The film itself is a dreary and twisted telling of The American Dream – while simultaneously poking fun at both spring break and gangster rap culture. The spring break setting really isn’t important and as Korine says is moreso a symbol of these girls’ Dreams. The repetitive use of specific shots aswell as the hypnotizing voices on the soundtrack (mostly those of James Franco and Rachel Korine) and, which is now becoming somewhat of a trademark for Korine, the use of a host of different cameras which make for good mindfucking.
The film is entertaining but I do have some qualms. The soundtrack – I just hate this commercial dubstep shit – is hard to sit through and by around the 45 minute mark the repetition becomes boring. This film could’ve easily ended at least 10 minutes earlier if it just cut out all of those shots of either three or four of the girls just staring into space for elongated periods of time. Going into this I was most excited to see these four hot chicks in a movie done by Korine. I was somewhat disappointed by the performances delivered by Gomez especially (the screenplay did call for her to be a drag but not to this extent surely) and Rachel Korine does not fit this type of role either. I saw her in the Harmony-produced short film The Dirty Ones (2008) and her performance in that was incredible.
I have to commend Gucci Mane for managing to stay as gutta as possible while getting rode by a black chick with a fat ass. It was easily the funniest moment in the film. Franco’s accent really was irritating however, but by the time he’s stopped screaming “Look at my shit!” I’m already looking at a subliminally placed shot of a set of tits or some chick shaking her butt.
The director said that he sees the film as a sort of “pop-poem” and I praise the new “liquid-narrative” which he has carved perfectly with this film and the short films that I mentioned before. There are really no filmmakers alive any more that toy around with the medium as much as Harmony does. At the box office these days, it’s either the convoluted and lifeless film made for big bucks or the quiet indie film that no one ever sees that cost nothing. Spring Breakers sits comfortably in between those two and still manages to encapsulate the youth of the time that it shows and is aimed directly at.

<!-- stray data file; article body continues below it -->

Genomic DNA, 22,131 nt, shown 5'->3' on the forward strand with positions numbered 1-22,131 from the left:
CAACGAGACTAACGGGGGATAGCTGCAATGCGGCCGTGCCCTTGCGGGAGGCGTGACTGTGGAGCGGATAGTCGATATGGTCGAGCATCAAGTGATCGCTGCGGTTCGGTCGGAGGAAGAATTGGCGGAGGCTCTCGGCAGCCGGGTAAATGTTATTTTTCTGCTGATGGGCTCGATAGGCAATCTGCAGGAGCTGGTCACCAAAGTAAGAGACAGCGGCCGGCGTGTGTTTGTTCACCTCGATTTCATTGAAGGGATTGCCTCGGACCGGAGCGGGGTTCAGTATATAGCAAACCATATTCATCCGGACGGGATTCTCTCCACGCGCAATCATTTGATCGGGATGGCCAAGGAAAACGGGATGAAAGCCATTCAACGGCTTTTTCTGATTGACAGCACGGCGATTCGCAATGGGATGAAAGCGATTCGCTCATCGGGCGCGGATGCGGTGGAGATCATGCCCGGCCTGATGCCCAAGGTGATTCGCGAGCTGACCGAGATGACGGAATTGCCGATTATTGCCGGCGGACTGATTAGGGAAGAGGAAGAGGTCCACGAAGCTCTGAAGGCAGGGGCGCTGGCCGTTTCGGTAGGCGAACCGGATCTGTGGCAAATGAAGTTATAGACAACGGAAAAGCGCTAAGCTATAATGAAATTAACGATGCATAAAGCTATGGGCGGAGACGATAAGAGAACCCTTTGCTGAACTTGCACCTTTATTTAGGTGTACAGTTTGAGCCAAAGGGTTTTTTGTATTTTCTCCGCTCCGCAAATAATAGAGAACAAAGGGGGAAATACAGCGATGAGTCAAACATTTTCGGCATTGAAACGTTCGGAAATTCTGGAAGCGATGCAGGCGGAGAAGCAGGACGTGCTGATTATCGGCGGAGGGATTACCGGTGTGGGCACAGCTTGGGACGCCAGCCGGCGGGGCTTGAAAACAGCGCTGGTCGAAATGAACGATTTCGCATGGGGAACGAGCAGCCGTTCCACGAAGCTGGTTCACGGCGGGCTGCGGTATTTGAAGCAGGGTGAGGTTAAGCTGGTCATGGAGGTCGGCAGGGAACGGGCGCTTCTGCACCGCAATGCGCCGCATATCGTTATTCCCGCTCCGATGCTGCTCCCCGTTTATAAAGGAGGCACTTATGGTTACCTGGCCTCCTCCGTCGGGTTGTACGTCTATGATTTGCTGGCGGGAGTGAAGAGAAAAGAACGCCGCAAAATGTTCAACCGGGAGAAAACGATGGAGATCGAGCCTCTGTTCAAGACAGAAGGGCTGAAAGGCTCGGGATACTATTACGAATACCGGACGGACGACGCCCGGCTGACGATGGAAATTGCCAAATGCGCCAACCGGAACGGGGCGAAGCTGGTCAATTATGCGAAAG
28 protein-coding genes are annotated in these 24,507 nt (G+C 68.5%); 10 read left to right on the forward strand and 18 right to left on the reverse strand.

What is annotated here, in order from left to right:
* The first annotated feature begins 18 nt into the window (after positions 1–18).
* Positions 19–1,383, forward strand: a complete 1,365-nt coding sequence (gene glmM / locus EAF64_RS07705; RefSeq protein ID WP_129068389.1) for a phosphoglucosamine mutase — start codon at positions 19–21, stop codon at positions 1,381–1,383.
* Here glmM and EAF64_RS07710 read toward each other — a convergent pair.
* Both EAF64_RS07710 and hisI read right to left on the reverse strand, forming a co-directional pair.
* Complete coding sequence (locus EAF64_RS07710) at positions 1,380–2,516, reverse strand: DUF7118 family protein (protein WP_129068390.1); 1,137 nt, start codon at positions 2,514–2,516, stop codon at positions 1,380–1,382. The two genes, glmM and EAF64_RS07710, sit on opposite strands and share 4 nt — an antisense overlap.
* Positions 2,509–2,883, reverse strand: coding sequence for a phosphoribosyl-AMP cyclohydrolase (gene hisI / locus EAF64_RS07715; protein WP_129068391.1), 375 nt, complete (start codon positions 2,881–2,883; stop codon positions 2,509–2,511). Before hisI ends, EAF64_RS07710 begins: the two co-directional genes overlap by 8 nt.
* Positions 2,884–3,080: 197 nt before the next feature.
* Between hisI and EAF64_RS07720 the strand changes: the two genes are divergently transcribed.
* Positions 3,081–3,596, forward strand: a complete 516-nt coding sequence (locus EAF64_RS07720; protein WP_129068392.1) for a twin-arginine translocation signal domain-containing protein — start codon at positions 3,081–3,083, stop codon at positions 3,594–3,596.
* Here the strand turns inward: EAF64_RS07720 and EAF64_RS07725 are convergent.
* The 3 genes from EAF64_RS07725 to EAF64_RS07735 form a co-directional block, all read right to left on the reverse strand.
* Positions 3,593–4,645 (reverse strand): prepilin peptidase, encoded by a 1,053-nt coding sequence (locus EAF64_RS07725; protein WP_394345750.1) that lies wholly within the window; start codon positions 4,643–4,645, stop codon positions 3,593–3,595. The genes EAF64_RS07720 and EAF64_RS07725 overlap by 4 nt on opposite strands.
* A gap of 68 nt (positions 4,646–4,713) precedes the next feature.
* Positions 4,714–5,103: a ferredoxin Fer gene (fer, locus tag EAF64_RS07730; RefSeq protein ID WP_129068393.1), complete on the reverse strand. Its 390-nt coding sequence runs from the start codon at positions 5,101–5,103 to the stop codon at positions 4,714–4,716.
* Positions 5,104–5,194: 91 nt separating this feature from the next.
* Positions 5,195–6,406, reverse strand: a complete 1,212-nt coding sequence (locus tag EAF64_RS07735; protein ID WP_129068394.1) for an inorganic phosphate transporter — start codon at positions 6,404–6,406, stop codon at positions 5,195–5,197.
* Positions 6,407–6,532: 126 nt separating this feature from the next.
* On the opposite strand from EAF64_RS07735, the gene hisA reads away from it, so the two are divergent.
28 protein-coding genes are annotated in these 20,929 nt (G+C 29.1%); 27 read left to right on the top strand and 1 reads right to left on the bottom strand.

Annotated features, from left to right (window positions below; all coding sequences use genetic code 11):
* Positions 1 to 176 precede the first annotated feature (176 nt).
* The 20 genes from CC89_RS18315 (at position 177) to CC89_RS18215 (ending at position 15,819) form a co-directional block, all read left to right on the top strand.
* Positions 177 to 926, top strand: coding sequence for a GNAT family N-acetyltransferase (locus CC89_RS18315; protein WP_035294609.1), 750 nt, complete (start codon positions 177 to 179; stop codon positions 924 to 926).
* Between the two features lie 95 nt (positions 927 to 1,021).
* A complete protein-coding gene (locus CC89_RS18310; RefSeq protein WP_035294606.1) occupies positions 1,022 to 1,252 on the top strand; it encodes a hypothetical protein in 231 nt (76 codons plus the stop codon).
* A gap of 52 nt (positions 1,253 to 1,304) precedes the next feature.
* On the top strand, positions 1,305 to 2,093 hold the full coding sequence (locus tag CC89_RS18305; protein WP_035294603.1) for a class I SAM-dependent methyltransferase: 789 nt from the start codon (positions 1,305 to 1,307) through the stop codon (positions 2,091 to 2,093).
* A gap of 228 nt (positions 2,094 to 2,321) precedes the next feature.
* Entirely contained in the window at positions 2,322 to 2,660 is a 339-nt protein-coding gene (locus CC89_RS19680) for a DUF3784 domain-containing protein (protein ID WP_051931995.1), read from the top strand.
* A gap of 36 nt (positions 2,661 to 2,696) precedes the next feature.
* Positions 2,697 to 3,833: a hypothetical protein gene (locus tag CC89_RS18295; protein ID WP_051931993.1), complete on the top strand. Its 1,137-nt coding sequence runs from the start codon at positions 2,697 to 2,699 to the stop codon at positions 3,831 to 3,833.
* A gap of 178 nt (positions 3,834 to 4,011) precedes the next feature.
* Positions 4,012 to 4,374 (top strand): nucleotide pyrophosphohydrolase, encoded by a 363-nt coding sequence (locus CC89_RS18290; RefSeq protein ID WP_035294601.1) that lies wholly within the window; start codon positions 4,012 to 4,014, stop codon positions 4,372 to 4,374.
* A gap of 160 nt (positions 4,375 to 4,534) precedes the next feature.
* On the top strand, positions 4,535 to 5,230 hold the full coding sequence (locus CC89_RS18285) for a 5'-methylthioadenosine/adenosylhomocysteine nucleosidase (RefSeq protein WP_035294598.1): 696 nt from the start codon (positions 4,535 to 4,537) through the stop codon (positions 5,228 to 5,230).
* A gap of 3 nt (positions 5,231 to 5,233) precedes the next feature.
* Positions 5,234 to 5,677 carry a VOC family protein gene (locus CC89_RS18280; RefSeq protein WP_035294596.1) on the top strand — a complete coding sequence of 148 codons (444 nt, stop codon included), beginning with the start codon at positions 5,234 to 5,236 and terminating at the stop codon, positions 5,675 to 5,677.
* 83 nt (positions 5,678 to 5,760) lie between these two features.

All I can say to top it all off is that I didn’t expect to love it as I do for the majority of Harmony Korine’s other works but it’s decent and I’m very interested to see what his next film is going to be seeing as I haven’t heard anything on the radar so far.
Directed by Robert Zemeckis and released in it’s home country of the USA in 1997.
The following review does contain spoilers.
So I just spent the last week absolutely devoted to Carl Sagan’s mini-series Cosmos. To say the least, it made me more intrigued by science than I ever have been before – and I’m sure that goes for most anyone who watches it. So on the basis of that, I figured after I’d finished the series I’d watch this, a film based on Sagan’s only novel in amongst an array of scientific books. Much to my celebration, I was not disappointed whatsoever.
I knew that being such an intelligent man, Carl Sagan would not hesitate to present an intellectually objective film and he did precisely that. Everything in this film is presented incredibly impartially especially considering Sagan’s own scepticism – from the test launch being interrupted by a suicide bomber, to Congress not believing a word the protagonist says aswell as holding back vital information that would lead to widespread awareness of the facts.
With this film, Carl Sagan created one of the most intelligent films about extra-terrestrial life I am sure has ever been made and ever will be made. I am now making it my top priority to delve deeper into Sagan’s works, especially the book that this film was based on.